Saturday, November 3, 2007

Was Your Clothing Made By Child Laborers?


When we think about child labor, we often think, "That doesn't happen here in the USA!" We assume that, as Americans, we would have absolutely nothing to do with something like that! But we forget that most of the clothing and other items we purchase are made in other countries... some of them countries where, even if child labor is illegal, the issue may not be monitored as closely as we'd like and the laws may not be enforced.
Recently, the Gap company learned that some of the clothing it was selling was made by child laborers in India.
In a run-down factory in New Dehli, 70 boys between the ages of 8 and 14 were being forced to make clothes that had been ordered by the Gap.
As is typical in situations of child labor, many of these children had actually been sold to their employers by poverty-stricken parents. Sacraficing one of their children could mean being able to help the rest of the family survive.
The work was done in a dilapidated building, where children had to work sixteen hours a day. The children later said that they were beaten with rubber rods if they didn’t work hard enough, and if they cried, oily rags were stuffed into their mouths.
Since discovering that the clothing was being made by child laborers, they have recalled all clothing made by that particular factory, and have vowed to crack down harder on factories that try to send them products made by child laborers.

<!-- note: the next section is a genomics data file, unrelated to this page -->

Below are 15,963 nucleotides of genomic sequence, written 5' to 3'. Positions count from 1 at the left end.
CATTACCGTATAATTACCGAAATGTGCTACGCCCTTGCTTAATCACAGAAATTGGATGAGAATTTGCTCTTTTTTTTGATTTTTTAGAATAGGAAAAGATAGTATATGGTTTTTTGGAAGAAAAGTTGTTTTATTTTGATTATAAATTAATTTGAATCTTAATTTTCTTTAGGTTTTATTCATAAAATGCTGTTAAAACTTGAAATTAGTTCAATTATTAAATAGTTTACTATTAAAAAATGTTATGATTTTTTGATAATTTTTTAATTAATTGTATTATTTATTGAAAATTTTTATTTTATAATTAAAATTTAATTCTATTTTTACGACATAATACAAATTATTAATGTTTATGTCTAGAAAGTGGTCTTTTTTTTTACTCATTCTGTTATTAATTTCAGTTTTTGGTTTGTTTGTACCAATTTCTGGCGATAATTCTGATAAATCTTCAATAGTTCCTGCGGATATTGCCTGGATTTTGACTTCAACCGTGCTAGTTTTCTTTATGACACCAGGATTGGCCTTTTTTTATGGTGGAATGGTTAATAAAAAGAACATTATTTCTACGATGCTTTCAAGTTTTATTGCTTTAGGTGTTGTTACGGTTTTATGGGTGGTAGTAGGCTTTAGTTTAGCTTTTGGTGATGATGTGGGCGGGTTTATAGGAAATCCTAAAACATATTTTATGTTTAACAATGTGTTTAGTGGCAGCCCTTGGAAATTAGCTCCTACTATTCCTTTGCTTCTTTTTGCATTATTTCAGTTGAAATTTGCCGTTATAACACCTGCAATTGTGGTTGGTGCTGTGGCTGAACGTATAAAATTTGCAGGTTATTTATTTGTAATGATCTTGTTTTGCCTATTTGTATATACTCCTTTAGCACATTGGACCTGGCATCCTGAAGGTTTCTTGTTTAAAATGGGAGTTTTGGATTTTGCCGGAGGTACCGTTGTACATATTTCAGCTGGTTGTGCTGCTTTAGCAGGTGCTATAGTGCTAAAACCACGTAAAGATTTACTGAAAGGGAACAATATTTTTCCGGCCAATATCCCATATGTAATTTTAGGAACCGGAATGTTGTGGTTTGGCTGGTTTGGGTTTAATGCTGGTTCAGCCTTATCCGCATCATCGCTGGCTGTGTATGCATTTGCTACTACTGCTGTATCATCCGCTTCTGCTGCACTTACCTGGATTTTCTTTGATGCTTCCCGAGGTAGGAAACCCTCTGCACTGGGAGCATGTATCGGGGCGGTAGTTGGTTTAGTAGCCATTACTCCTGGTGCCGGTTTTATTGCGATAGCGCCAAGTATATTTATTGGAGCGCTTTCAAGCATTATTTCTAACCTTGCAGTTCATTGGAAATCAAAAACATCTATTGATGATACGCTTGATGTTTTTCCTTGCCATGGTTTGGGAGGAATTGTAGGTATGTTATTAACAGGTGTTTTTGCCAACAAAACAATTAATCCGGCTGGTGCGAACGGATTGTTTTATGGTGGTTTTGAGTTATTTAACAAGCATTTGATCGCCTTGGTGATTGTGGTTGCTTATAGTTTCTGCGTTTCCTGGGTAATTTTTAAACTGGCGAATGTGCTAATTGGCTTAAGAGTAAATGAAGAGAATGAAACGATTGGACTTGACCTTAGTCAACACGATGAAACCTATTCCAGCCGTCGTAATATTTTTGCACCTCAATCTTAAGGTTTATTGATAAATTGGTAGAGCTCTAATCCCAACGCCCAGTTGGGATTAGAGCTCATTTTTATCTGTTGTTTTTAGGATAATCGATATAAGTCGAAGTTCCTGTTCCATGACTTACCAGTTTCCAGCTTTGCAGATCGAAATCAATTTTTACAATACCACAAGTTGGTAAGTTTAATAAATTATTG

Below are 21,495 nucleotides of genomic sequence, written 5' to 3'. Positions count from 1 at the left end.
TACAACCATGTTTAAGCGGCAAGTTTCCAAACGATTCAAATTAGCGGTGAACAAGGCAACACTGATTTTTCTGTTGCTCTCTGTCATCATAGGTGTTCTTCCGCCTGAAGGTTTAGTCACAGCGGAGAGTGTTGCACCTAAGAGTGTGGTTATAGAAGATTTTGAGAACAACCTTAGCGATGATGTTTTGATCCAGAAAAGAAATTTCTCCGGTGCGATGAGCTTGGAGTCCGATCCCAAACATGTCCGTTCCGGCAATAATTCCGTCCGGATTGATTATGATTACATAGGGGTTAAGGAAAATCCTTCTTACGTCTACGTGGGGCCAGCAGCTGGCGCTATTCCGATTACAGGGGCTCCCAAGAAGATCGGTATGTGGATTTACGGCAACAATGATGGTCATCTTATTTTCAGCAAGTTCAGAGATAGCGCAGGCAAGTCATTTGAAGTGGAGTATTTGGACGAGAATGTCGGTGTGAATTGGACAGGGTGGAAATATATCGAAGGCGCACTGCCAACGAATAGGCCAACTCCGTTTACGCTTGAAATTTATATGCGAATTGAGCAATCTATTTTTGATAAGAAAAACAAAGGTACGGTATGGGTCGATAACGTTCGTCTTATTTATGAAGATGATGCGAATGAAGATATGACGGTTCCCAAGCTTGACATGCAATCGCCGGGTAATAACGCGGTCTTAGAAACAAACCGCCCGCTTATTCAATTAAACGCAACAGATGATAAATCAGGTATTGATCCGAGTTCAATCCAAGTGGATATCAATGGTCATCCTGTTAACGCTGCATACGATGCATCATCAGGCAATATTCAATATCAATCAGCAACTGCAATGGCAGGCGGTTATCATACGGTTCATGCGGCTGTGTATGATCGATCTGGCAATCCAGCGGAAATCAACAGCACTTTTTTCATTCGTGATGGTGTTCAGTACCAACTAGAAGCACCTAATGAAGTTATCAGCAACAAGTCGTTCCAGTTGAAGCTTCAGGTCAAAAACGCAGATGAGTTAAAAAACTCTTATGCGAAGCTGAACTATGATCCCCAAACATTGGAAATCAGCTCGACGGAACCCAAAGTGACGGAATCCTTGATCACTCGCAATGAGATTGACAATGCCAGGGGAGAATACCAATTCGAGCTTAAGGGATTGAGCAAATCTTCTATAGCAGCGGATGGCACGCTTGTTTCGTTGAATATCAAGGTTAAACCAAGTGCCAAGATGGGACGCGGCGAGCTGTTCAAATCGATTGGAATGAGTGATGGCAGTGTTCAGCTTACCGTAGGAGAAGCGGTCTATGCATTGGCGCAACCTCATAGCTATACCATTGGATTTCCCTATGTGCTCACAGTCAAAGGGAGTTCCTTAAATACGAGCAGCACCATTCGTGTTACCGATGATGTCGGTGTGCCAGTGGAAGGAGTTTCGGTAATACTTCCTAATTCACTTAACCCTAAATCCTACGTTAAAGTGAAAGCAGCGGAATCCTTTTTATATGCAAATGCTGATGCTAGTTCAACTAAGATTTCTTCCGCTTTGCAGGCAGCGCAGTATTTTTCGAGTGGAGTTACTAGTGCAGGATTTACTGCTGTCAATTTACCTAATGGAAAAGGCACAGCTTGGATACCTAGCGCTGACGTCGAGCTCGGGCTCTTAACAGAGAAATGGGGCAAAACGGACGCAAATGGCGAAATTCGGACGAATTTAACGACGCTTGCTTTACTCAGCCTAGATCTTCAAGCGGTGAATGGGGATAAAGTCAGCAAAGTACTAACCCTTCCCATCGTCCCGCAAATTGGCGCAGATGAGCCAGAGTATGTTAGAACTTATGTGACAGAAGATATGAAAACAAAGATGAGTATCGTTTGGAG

Apparently, the way that the work got into the hands of children in the first place was that a legitimate factory the Gap had contracted the work out to then turned around and subcontracted it to this illegally-run sweatshop.
The fact that child labor exists at all is a manifestation of extreme poverty. Large companies like the Gap build thousands of factories in poorer countries, where land and labor is much less expensive. Shady factory owners use child laborers because children are easy to exploit and can be made (not legally, but it is possible to do) to work for very little money, or for the simple privilege of eating a bowl of rice each day. And parents turn their children over to these factory owners because the parents are desperately poor and need the money. Many parents are told that their children will be made apprentices and be able to learn a trade that will help them support the family in the future. So, starting with multimillion dollar American companies trying to save pennies, the children are the ones who lose.
Often we really cannot be sure who is making the products we buy, because child labor is pretty much done in secret. But to boycott all products made in countries like India, just to be sure no child has been laboring away to make our kids’ clothes, can backfire by punishing legitimate factories in those countries, therefore hurting those countries’ economies even more, and probably causing child labor to happen even more often!
One solution may be to buy “fair trade” products. Fair trade products may be a little more expensive than things you can buy at large chain stores like the Gap or Wal-Mart. But the quality of fair trade products is higher, and a large amount of the money you spend goes directly back to the people who made it. And when you buy fair trade products, you can be assured that the people who made them were not child laborers, and that the adult workers were not exploited either.
Buying fair trade may require us to consume less. Instead of buying ourselves ten pairs of cheaply made blue jeans, we may need to learn to buy five or six pairs of high-quality fair trade blue jeans.
To find out where you can buy fair trade products, check out the Fair Trade Federation or Ten Thousand Villages.

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